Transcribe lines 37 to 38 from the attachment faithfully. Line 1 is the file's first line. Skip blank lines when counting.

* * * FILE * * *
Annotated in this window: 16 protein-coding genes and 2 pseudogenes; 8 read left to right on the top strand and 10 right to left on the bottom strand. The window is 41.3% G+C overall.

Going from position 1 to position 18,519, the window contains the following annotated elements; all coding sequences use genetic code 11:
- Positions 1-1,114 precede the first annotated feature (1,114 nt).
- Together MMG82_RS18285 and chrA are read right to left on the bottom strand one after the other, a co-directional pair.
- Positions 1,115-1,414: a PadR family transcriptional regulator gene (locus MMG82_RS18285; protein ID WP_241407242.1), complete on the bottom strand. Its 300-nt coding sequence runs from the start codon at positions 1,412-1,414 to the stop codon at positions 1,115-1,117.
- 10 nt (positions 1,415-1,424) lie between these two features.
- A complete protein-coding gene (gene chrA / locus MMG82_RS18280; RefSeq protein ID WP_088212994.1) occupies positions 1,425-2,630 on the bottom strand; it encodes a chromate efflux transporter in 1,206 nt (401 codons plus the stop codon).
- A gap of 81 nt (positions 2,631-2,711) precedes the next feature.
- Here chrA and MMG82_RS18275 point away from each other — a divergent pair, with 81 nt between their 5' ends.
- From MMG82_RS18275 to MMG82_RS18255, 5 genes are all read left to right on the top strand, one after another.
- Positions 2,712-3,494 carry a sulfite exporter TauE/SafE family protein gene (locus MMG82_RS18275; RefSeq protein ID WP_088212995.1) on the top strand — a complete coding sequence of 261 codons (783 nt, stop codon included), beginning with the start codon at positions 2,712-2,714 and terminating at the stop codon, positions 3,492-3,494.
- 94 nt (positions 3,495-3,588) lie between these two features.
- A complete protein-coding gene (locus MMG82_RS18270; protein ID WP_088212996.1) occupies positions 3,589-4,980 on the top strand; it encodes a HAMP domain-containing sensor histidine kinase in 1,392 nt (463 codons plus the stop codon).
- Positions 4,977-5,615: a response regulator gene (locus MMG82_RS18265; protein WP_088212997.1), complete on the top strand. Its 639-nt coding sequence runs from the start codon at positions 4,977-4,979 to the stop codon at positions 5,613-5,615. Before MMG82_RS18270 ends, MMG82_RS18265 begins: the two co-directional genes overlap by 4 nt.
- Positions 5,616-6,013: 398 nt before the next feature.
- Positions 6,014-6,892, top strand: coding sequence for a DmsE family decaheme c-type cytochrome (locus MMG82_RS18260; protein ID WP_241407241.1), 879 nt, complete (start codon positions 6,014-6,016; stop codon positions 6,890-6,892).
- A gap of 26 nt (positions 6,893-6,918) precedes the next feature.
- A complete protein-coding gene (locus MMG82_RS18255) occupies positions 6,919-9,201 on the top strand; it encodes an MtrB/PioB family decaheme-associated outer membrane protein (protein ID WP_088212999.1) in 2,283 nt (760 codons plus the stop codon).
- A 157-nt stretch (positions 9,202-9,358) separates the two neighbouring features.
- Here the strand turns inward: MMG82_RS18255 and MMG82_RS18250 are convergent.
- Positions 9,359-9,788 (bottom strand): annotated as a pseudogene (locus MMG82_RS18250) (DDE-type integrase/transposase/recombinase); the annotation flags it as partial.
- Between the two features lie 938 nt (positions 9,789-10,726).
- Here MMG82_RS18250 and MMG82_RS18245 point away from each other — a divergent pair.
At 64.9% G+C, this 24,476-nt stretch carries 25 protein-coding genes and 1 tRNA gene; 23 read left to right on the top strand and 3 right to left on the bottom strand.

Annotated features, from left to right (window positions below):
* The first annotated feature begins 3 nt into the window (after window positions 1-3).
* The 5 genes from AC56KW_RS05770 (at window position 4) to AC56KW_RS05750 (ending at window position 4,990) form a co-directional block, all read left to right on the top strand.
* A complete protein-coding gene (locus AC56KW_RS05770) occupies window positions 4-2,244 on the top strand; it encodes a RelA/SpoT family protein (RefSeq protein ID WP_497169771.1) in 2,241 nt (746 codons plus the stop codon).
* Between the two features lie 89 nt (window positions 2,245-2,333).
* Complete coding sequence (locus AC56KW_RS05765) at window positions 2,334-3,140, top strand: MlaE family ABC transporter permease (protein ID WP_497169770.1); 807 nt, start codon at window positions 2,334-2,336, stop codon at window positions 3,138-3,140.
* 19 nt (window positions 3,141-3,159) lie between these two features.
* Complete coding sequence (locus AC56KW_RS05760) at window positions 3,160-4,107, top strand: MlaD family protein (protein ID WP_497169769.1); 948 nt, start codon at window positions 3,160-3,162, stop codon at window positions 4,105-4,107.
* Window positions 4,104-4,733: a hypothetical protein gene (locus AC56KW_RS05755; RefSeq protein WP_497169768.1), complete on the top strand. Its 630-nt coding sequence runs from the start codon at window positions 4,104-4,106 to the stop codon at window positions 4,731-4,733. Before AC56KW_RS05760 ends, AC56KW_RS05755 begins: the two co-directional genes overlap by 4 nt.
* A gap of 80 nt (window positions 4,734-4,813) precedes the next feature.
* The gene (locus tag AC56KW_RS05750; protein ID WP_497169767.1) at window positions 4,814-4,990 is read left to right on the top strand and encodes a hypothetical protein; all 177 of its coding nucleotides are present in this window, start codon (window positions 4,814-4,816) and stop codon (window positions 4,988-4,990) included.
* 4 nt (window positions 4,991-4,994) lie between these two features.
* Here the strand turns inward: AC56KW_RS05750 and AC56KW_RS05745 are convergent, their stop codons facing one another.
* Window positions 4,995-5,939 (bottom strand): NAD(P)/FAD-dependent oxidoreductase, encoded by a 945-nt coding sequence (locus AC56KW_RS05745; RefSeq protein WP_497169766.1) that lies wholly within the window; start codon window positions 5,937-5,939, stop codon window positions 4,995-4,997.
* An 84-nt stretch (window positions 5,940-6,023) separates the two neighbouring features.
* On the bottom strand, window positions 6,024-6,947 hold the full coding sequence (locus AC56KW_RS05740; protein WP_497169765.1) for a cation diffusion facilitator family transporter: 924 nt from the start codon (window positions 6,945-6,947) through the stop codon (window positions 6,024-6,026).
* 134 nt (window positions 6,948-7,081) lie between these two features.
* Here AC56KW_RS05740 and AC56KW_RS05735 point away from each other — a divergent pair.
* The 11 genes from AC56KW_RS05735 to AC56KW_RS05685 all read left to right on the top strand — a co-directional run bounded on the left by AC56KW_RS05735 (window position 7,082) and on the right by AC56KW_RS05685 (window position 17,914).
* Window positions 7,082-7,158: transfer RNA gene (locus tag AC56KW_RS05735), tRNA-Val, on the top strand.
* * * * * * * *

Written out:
* Here the strand turns inward: AC56KW_RS05750 and AC56KW_RS05745 are convergent, their stop codons facing one another.
* Window positions 4,995-5,939 (bottom strand): NAD(P)/FAD-dependent oxidoreductase, encoded by a 945-nt coding sequence (locus AC56KW_RS05745; RefSeq protein WP_497169766.1) that lies wholly within the window; start codon window positions 5,937-5,939, stop codon window positions 4,995-4,997.